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Status: In Progress  |  Genre: Mystery and Crime  |  House: Booksie Classic
A description of a Mental Asylum from the perspective of someone in one.

Submitted: July 06, 2017

A A A | A A A

Submitted: July 06, 2017



Being a small child in a new school is petrifying, especially not knowing exactly what to look for or what to look at. Wondering around corridors with lockers that tower over you and doors so obviously made for use by giants. Everyone towering over you, feeling like an ant, so easy to squish and squash; so quick to be lost in a violent sea of people scurrying to get to class at the sound of a bell.

A prison.

Wrapped in a blanket covered in Ketamine, dulling your senses (which they already demolished upon arrival) and sending you into a word of “maybes”, yet before you know it, you’re one of the slaves they call - students – falling at they’re every command, like good prisoners hoping not to get a beating!

The beatings come in through a side-path route of detentions, forcing you to stay late and be detained in a place that you can’t stand and ironically: can’t stand you. It is a mental beating, a powerful blow to the prefrontal cortex, hindering the ability to imagine a world away from this confinement. A better world.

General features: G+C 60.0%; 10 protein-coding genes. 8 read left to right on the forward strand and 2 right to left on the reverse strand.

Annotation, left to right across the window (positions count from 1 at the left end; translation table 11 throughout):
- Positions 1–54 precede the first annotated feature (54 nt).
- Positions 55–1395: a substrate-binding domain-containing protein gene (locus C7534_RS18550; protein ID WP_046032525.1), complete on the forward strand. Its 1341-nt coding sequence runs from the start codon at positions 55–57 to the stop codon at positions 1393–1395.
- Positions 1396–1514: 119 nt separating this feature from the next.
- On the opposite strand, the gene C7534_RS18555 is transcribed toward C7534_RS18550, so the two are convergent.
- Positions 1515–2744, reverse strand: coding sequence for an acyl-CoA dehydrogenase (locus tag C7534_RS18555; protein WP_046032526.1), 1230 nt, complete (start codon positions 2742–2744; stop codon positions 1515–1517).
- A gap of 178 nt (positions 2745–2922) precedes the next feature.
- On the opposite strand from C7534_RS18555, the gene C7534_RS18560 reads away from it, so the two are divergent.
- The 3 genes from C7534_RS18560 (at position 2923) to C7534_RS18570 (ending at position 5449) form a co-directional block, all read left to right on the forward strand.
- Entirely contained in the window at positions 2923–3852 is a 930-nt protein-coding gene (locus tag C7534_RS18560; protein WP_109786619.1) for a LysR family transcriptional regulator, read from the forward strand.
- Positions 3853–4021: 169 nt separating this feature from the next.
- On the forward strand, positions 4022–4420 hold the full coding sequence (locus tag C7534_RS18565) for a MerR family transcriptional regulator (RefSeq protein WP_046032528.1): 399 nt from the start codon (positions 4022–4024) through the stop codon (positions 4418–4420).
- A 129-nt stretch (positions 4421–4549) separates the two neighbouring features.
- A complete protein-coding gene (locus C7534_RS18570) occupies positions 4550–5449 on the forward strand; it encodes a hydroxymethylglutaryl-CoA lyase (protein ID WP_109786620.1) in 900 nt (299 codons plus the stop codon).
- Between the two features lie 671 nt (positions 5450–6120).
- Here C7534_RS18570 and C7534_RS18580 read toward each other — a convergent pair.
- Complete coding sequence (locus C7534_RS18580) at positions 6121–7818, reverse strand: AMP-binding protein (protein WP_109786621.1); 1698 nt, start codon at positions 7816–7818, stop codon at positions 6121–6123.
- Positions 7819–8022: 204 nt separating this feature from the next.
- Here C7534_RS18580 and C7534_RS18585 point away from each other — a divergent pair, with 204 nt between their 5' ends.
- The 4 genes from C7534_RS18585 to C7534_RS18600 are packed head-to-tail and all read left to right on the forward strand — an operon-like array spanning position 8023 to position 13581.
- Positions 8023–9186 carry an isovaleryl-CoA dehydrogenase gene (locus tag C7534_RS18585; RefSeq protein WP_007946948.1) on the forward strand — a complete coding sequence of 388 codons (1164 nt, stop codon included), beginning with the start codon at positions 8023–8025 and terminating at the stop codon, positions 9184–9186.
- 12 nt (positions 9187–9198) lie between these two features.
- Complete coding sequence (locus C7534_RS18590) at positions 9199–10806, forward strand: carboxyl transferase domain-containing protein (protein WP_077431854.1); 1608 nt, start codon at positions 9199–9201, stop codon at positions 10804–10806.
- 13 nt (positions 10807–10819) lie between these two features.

The feeling of being alone is a normality here, no one is lonely in a sense, there are other people here, but I’ve never felt more alone. I’m alone in the most crowded room known to humans: the cafeteria.

People say change is a good thing, they always say it’s a good thing. But it’s not. Change is an act or process in which something becomes different from what it was before; in which something becomes something else, for better or for worse!

Then it starts again, over and over again. As if this is my reality, a side-line to actuality. Nothingness swamps you again and again, you find yourself running from the teacher as if running from a guard forcing you back into the chair. Not knowing what kind of things will happen to you in that chair, in a room for “learning”, “change”, sculpting. I don’t believe it’s true, I believe your brain turns to mush. Pure mush like the ‘meals’ they serve in the cafeteria.

They have found me.

Kicking and screaming does nothing when the Ketamine blankets dulls you into cuckoo land, it’s very nice there, I visit often, probably too often. They drag me left and right, cuckoo land is too nice to put up any sort of fight. I can smell the stench of the old people, the people before me. Lots of subtly different smells. Being confined and strapped down is everyday life, average, a norm that should not be. Not that it matters what I think, I’m just another number. A fuzzy figure.

The lightning strikes right at the origin of my cuckoo land, a sharp jolt forcing me to shake it off. Away. I feel it again, bubbling from my stomach up. It drains me, hurts me. Too long I have dealt with this, this time I’ll give it up. They make me sleep. Goodbye. 

© Copyright 2018 Ann Morse. All rights reserved.

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